Wednesday, December 29, 2010

Book of the Month - really recommended?

It's not often that someone around me raises a bookish topic of discussion, but yesterday a question arose, one that got me thinking quite a bit. I was asked regarding an article that explained that when a bookstore has a list of "recommended reads", the books are not necessarily really recommended by the staff, that often these are simply books that publishers want to push. The well-read questioner was surprised by this and wanted to know if this was something well known.

My answer was, somewhat sadly, yes.

Publishers have their own reasoning behind what books they decide to massively publicize. I'm never going to be able to comment on what decisions are behind this but I can point out what I have noticed myself in this wide world. Look at Amazon's monthly recommended reads. Vine Members will easily be able to identify a large number of the books they were offered last month suddenly pumped and marketed as that month's "recommended reads". Really? Does staff at Amazon.com really think that these books are worth reading, or is it simply worth it for them to sell them?

One also notices rather quickly how sometimes rather well-established titles (by a few months) can make the lists. Why? Because the book has suddenly become popular (or has won an award) and is now worthy of being massively publicized. Recommended? Very possibly. Necessarily really the staff's recommended pick as best book of the month? No.

The original question posed to me was one born of innocence. When one is unaware of such publisher techniques, it's easy to believe that these are truly the "best" books. Imagine - most of us don't know a lot of things about the products we buy. The same can be said of the book industry. It's somewhat disturbing to learn for the first time that the books you buy based on bookstore (online or real, indie or giant) recommendations are mostly fueled by book exposure and publisher pushes.

Does this mean we stop paying attention to recommended reads? I don't think so. Good books make it to these lists. That's a fact. Not always, but sometimes. The lesson to be learned, though, is to take so-called "recommendations" with a grain of salt. Perhaps even several.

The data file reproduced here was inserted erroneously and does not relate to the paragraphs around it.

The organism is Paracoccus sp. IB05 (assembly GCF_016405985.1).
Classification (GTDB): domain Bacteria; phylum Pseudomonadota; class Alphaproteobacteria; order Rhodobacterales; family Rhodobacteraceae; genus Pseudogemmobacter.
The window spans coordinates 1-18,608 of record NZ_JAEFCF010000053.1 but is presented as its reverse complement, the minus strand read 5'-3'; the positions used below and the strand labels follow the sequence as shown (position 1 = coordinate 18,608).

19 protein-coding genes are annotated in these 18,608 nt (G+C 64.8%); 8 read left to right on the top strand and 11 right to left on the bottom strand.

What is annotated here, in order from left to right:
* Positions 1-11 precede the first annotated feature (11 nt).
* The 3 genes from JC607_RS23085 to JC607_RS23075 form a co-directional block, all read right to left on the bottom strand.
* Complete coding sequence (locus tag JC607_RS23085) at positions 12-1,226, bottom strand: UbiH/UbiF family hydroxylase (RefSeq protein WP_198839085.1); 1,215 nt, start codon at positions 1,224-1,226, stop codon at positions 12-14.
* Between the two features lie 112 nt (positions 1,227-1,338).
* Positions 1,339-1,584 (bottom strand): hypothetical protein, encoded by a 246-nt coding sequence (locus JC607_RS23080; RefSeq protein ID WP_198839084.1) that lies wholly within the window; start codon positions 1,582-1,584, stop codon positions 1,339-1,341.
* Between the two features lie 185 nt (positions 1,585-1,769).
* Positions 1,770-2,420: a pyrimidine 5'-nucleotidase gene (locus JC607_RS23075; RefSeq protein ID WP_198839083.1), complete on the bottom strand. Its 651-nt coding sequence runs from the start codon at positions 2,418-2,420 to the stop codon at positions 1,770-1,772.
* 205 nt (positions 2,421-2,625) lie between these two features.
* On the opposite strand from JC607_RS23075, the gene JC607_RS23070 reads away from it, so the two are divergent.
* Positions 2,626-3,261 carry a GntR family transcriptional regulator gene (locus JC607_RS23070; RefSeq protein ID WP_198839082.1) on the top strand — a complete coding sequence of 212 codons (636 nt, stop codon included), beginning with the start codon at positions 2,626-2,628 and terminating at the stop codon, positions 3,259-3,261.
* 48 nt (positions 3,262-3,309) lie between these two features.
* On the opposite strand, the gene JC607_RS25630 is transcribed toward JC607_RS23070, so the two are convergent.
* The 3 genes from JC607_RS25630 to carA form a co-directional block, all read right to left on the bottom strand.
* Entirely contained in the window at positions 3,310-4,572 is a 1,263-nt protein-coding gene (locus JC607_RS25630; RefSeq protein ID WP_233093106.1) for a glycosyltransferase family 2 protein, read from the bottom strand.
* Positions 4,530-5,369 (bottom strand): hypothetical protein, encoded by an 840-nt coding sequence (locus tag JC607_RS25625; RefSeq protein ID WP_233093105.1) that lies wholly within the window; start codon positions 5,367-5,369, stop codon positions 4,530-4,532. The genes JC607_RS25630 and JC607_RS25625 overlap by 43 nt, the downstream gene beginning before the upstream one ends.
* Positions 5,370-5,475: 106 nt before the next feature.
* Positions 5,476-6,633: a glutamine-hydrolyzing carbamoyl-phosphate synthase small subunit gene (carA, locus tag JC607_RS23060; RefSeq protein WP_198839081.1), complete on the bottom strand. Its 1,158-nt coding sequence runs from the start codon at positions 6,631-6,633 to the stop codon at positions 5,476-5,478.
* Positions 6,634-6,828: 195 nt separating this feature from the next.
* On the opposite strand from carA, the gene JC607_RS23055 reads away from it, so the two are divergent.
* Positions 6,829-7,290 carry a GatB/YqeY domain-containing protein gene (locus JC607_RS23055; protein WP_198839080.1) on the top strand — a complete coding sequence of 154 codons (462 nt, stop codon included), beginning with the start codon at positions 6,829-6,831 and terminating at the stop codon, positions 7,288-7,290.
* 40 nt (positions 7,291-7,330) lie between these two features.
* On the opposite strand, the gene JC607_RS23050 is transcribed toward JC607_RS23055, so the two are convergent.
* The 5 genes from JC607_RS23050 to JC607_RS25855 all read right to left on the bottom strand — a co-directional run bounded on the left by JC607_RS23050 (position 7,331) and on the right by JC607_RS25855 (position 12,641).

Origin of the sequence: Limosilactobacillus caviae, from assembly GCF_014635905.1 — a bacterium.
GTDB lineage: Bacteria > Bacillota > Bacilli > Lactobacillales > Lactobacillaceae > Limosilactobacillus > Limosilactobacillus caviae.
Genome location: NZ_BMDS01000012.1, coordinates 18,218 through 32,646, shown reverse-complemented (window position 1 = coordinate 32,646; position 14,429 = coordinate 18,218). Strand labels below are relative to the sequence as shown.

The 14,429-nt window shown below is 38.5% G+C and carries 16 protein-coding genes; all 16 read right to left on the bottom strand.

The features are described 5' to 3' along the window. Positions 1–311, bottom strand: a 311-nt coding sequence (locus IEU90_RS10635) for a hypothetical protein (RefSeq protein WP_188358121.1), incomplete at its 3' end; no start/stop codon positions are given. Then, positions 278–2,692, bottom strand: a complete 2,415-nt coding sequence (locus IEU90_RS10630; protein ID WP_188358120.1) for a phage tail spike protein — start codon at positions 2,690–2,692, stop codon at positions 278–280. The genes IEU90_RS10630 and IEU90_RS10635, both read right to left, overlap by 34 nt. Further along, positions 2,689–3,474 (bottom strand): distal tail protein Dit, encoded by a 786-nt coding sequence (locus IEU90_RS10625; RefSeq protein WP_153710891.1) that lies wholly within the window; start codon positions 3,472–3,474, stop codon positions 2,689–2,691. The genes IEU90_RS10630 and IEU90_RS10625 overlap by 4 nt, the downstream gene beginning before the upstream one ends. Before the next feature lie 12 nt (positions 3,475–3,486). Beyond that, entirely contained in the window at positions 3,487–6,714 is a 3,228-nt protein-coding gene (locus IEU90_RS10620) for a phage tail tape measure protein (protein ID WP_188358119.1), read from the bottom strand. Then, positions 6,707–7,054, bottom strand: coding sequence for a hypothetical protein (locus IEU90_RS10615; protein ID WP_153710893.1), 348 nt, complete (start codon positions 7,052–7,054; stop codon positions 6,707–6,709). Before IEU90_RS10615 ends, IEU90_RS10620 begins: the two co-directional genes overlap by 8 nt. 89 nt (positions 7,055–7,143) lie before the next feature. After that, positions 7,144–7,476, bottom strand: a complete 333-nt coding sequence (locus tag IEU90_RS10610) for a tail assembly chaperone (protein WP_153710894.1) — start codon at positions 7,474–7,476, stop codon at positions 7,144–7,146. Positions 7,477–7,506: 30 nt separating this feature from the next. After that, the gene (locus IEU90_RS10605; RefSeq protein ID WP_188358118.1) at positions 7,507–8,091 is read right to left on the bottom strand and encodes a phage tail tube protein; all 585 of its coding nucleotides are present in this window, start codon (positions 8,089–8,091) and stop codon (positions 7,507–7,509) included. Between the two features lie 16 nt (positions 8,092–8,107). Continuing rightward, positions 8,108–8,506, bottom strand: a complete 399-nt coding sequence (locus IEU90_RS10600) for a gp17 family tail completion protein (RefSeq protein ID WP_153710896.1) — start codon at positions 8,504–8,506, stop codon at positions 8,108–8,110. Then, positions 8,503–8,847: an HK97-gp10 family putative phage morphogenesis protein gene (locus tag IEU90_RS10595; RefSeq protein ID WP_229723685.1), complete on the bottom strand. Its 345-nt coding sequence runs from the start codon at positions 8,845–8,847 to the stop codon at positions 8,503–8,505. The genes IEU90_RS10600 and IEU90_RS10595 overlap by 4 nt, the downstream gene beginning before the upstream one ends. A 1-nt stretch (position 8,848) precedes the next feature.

7 comments:

  1. I would add a caveat to that - yes, most of the company-wide recommended books are publisher pushed, but I worked as a manager at my local Barnes & Noble for almost 2 years, and we always had shelf talkers or displays with recommendations from the booksellers in the store. And rarely were these new releases. This is generally the case for all B&N's at least, that the booksellers do make local, store-specific recs, with no input form corporate.

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  2. This is a good point. I worked in a used bookstore, and those recommendations were always actually by the staff, but I imagine it's different for the big boxes or any independent that sell new books.

    I also think that now, with so many blogs and newsletters and magazines and the like specific to certain genres, it's very easy to find a niche for yourself, and do research to find out what YOU will like, as opposed to finding books that are marketed en masse. I find most of my best book recommendations come from friends who know my reading tastes well.

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  3. Thanks for an informative post! I tend to look at the recommendations, looking for good reads, and often I find the lists disappointing. Whereas often I just stumble across great reads in a library or a used book store. But I've never thought about the background of those recommendations.

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  4. It's like that documentary about pop stars that I watched a few years ago, this producer said: "We don't give people what they want, but rather, what WE want them to have."

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  5. I never put much stock into recommendations at large chains, but at the small independents, such as the one where I work, staff recommendations are just that.

    For me, any book I put on my wish list or buy is one that was recommended by a trusted sorce. I rarely, if ever, respond to hype. In fact, when a book is blogged about by everyone in a short period of time, I tend to run in the other direction.

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  6. Great point. you've always got to think for yourself and remember how much of "recommendations" are often driven by advertising. which doesn't make it worthless, only suspect.

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  7. I think it's an argument for getting recommendations from people you actually know (or know a lot about), such as bloggers!

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